* TSX up 15.18 points, or 0.12 percent, at 13,163.53
* Financials down as TD, CIBC earnings weigh (Updates figures to close, adds quote)
By Jennifer Kwan
TORONTO, Dec 2 (Reuters) - Toronto’s main stock index finished higher on Thursday as U.S. economic data helped to boost commodity prices, but gains were tempered by lower earnings from Canadian banks.
Leading the list of advancers was Canadian Natural Resources Ltd (CNQ.TO), which rose 1.2 percent to C$41.76. The independent oil explorer forecast a higher capital budget for 2011 and said it would use about 45 percent of the spending for long-term growth. [ID:nSGE6B108H]
Also helping to lift the market was Teck Resources TCKb.TO, up 3 percent at C$54.02, and Suncor Energy (SU.TO), which rose 0.9 percent to C$35.69. Talisman Energy TLM.TO was up 1.4 percent to C$20.12.
Resource shares got a boost as copper and oil prices rose, pushed up in part by upbeat U.S. retail and housing data that showed fresh signs of an improving economy. [ID:nN02209260] [MET/L] [O/R]
“The economy isn’t as weak as people thought. The general weakness of the U.S. dollar is forcing commodity prices up,” said Irwin Michael, portfolio manager at ABC Funds.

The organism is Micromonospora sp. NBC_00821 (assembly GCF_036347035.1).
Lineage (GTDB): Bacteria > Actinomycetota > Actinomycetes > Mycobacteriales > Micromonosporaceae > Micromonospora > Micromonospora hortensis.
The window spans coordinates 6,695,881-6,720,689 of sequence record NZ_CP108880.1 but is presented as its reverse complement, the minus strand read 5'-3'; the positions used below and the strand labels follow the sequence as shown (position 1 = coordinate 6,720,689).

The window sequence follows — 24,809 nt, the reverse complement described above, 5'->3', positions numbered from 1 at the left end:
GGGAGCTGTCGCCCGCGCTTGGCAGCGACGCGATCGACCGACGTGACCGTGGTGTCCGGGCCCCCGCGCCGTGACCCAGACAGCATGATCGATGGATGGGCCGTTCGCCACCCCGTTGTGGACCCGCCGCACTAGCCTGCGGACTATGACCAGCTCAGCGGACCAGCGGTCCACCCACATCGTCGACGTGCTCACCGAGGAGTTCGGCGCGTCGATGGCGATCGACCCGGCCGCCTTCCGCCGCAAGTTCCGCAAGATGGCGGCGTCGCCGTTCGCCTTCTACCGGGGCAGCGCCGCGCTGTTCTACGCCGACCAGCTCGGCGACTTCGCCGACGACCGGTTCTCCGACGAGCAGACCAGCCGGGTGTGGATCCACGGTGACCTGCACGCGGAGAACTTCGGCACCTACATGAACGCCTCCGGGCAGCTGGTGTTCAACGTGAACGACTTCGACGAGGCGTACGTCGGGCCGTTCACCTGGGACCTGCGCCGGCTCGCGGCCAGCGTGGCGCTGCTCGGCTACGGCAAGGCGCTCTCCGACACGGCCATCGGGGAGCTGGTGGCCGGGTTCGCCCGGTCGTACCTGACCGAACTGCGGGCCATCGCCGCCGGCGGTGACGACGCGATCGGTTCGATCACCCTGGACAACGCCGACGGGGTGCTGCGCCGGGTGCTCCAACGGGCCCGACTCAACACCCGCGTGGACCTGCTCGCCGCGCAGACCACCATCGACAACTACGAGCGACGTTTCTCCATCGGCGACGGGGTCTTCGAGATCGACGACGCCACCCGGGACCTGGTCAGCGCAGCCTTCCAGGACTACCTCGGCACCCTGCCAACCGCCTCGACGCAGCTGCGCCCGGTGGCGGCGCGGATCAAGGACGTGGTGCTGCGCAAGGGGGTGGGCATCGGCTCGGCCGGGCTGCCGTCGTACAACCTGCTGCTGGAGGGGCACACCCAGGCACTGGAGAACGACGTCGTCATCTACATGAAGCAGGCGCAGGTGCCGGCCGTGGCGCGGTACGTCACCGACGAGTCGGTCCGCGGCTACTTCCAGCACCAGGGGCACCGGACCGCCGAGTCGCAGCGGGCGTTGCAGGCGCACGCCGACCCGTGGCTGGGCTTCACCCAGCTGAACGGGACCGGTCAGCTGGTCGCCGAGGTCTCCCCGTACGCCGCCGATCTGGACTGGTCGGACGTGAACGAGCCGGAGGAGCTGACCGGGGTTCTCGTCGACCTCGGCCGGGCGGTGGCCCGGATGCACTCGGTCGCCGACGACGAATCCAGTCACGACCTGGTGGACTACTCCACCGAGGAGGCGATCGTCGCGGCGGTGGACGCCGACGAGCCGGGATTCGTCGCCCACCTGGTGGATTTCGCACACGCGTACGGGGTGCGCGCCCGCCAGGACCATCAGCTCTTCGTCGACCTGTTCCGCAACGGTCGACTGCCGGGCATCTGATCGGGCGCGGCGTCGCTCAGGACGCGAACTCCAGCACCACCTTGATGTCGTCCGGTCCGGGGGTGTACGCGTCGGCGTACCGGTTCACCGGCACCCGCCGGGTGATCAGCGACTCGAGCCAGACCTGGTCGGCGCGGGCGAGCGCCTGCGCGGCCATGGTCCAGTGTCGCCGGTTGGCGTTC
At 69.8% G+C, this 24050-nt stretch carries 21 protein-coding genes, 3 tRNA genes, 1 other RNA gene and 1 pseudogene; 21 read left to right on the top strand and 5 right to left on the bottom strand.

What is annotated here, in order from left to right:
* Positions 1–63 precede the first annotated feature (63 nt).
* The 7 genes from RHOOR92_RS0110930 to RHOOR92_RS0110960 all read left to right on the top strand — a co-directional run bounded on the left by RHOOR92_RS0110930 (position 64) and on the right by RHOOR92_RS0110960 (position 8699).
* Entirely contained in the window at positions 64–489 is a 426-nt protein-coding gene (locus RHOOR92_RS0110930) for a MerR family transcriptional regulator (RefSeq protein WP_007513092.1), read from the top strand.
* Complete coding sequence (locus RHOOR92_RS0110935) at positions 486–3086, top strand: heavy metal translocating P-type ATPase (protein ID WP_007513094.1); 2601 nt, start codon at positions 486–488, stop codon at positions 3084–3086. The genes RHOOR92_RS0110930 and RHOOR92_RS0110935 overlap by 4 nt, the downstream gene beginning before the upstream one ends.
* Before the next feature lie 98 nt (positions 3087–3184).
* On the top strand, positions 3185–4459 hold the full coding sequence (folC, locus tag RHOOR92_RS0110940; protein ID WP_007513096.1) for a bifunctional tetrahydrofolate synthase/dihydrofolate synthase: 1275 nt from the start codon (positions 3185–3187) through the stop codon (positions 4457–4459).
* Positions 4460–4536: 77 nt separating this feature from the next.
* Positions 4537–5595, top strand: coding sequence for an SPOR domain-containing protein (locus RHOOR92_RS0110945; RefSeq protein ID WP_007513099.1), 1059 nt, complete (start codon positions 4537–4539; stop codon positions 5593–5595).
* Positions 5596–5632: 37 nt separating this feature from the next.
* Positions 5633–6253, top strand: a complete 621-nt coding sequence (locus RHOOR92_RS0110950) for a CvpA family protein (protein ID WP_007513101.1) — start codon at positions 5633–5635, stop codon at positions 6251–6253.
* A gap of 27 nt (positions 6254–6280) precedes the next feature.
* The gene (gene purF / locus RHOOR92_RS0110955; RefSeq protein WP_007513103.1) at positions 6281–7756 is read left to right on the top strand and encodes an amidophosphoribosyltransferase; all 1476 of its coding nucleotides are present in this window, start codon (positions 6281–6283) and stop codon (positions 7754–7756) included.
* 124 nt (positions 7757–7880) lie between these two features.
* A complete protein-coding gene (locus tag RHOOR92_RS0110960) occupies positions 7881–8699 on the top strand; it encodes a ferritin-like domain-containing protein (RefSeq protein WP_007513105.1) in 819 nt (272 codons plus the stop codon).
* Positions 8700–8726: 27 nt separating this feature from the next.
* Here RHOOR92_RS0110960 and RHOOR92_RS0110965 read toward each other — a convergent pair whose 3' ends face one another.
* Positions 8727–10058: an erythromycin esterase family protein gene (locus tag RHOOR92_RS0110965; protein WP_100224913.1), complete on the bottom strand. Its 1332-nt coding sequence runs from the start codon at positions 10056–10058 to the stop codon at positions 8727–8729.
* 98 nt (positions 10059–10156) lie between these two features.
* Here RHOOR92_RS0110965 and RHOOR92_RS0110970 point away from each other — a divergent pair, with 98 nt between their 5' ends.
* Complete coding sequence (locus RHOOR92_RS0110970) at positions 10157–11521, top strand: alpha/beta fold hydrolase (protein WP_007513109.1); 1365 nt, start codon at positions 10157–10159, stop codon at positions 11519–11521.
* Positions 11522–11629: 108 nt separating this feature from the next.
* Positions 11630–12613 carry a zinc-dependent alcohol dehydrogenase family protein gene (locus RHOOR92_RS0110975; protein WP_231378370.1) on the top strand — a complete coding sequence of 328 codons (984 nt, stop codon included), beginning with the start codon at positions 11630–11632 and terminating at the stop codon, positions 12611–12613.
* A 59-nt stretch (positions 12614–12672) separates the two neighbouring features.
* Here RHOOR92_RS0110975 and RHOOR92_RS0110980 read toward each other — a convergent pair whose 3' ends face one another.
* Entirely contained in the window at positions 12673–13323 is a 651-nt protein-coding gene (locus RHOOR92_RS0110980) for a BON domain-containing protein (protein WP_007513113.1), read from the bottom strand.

Analysts also said resource issues were getting a boost from the lingering effects of upbeat Chinese manufacturing data on Wednesday. [ID:nTOE6B004C]
The Toronto Stock Exchange’s S&P/TSX composite index .GSPTSE finished the day up 15.18 points, or 0.12 percent, at 13,163.53. The index rose as high as 13,190.70, its highest level since early September 2008.
Shares of Toronto-Dominion Bank (TD.TO), Canada’s second-biggest lender, and Canadian Imperial Bank of Commerce (CM.TO), the fifth-biggest bank, fell on Thursday after both banks reported weaker quarterly earnings due to a drop investment banking income. [ID:nN02201701]
TD shed 2.7 percent to C$73.29, while CIBC sank 2.2 percent to C$79.31, helping to push down the index’s financials sector -- the lone sector in the red -- by 0.8 pct.
Eight of the TSX index’s main groups were higher. The consumer discretionary group was unchanged.
($1=$1.00 Canadian) (Reporting by Jennifer Kwan; editing by Peter Galloway)